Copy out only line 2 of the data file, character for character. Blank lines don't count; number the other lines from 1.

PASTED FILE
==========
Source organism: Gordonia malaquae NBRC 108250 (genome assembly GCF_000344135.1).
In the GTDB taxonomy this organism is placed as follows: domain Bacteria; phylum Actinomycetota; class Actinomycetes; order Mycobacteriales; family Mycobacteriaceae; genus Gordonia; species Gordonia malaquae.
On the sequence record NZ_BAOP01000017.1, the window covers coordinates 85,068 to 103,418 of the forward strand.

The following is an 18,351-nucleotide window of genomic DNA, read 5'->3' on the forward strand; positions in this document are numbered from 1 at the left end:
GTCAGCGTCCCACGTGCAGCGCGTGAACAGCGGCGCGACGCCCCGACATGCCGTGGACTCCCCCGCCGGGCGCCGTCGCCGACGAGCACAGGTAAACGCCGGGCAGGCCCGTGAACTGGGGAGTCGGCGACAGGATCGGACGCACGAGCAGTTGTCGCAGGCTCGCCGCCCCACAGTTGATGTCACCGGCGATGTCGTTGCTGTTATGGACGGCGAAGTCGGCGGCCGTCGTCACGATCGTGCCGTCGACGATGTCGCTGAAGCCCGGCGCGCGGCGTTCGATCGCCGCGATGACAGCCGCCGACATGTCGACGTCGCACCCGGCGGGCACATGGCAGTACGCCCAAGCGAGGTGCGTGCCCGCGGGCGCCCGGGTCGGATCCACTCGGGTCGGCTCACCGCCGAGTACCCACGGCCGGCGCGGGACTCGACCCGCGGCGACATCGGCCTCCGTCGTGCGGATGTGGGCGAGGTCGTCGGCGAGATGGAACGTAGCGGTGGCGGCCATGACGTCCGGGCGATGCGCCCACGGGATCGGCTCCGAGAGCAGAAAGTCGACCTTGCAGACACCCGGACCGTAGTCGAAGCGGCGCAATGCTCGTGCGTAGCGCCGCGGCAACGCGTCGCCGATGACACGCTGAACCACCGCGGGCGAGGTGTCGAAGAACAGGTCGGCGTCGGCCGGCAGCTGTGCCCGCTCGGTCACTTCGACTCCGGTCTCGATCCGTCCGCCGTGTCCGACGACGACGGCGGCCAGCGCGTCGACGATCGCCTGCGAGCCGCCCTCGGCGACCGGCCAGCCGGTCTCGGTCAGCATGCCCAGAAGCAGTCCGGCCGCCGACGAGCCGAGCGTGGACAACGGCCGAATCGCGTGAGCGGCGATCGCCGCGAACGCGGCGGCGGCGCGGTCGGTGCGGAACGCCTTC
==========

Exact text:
In the GTDB taxonomy this organism is placed as follows: domain Bacteria; phylum Actinomycetota; class Actinomycetes; order Mycobacteriales; family Mycobacteriaceae; genus Gordonia; species Gordonia malaquae.